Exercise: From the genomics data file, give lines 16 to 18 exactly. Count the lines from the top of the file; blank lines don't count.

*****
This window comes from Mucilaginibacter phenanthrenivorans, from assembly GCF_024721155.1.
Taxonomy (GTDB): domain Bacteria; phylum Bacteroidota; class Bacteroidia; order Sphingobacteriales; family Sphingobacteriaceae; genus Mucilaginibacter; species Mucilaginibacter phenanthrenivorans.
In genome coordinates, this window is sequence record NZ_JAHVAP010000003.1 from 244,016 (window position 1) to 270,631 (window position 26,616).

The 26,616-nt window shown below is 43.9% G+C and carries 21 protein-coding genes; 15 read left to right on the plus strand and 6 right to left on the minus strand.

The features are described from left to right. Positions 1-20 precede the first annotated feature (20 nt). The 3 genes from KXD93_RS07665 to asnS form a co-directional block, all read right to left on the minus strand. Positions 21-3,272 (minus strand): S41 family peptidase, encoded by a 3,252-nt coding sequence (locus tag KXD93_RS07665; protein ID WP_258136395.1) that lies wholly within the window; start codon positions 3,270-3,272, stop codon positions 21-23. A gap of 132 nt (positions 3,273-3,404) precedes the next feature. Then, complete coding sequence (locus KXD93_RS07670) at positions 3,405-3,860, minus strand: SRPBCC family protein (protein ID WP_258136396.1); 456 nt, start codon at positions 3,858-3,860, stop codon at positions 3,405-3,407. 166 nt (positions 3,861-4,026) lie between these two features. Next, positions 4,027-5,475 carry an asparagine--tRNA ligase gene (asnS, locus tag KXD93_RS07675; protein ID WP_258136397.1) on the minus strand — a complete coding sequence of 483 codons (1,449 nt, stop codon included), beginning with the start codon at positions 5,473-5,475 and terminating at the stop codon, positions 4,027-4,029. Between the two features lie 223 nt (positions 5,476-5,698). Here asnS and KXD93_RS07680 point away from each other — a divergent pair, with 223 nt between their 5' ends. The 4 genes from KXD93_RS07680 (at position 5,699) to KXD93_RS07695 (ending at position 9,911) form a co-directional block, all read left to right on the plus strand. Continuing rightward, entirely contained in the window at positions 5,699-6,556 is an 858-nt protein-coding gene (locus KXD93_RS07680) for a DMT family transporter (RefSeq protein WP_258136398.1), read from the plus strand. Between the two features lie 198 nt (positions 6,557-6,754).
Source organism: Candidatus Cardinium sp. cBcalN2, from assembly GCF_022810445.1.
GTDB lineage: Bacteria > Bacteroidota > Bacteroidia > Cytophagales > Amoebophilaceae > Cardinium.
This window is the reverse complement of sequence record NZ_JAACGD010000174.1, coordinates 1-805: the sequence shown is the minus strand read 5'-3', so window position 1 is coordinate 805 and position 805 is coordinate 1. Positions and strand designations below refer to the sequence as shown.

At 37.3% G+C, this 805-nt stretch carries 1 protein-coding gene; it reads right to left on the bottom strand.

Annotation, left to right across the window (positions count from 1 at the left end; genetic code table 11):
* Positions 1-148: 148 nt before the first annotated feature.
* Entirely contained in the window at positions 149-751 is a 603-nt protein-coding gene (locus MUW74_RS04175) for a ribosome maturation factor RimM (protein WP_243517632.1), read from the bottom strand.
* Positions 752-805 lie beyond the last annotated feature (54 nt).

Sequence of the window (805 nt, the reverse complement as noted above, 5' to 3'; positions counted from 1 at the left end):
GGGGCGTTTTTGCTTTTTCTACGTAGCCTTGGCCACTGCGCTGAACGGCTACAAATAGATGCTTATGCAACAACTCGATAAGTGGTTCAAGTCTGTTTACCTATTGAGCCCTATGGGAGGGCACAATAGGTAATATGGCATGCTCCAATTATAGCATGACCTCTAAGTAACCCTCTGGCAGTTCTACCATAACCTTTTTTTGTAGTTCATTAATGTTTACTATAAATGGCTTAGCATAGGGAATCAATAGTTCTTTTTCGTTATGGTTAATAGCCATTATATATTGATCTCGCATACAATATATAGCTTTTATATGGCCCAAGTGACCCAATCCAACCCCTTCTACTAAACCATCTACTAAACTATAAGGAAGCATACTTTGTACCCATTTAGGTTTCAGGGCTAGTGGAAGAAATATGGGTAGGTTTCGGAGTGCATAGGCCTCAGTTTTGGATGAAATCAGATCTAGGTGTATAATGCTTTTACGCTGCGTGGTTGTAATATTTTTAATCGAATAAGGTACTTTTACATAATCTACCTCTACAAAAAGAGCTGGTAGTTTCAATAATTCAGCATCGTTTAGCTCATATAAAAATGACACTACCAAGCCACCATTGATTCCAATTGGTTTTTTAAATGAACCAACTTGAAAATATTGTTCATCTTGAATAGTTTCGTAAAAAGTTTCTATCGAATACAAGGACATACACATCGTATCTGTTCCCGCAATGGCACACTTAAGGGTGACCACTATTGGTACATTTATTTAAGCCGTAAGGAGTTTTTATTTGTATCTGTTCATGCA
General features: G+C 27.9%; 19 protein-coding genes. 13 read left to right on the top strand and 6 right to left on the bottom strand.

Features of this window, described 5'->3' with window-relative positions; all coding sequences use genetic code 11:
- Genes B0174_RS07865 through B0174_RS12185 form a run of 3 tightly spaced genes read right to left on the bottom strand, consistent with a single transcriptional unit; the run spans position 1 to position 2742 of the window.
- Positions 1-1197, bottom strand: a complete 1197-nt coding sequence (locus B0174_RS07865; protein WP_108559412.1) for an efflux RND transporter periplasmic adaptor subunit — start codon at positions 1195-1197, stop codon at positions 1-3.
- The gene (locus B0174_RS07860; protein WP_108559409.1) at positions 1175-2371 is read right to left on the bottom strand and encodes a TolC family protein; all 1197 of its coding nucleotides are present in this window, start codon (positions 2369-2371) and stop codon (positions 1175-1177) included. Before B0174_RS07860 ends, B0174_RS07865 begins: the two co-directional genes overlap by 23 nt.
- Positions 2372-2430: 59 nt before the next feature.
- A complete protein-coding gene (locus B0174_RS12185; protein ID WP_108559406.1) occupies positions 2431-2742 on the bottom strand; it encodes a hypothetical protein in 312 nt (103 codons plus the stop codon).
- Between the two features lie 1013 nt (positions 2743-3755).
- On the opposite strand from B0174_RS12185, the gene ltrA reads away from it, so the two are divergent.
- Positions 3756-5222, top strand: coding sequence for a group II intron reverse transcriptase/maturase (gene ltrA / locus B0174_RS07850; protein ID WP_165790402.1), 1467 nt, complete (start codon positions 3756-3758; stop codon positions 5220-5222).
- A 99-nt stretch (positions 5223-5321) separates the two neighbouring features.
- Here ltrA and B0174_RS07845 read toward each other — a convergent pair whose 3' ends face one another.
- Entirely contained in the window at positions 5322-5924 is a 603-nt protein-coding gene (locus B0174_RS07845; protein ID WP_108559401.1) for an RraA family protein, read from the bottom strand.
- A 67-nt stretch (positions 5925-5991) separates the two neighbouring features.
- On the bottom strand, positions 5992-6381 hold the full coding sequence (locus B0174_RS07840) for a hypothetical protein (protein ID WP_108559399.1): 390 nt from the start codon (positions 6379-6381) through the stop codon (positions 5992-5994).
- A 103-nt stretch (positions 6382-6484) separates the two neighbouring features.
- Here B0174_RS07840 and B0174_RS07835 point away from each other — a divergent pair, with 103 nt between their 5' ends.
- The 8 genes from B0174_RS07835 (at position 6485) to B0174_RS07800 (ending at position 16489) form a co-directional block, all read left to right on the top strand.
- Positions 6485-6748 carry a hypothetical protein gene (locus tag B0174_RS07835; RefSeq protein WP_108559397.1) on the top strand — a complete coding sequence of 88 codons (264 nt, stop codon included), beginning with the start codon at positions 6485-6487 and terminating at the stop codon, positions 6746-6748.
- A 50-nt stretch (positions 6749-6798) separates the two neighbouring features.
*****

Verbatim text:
General features: G+C 27.9%; 19 protein-coding genes. 13 read left to right on the top strand and 6 right to left on the bottom strand.

Features of this window, described 5'->3' with window-relative positions; all coding sequences use genetic code 11:
- Genes B0174_RS07865 through B0174_RS12185 form a run of 3 tightly spaced genes read right to left on the bottom strand, consistent with a single transcriptional unit; the run spans position 1 to position 2742 of the window.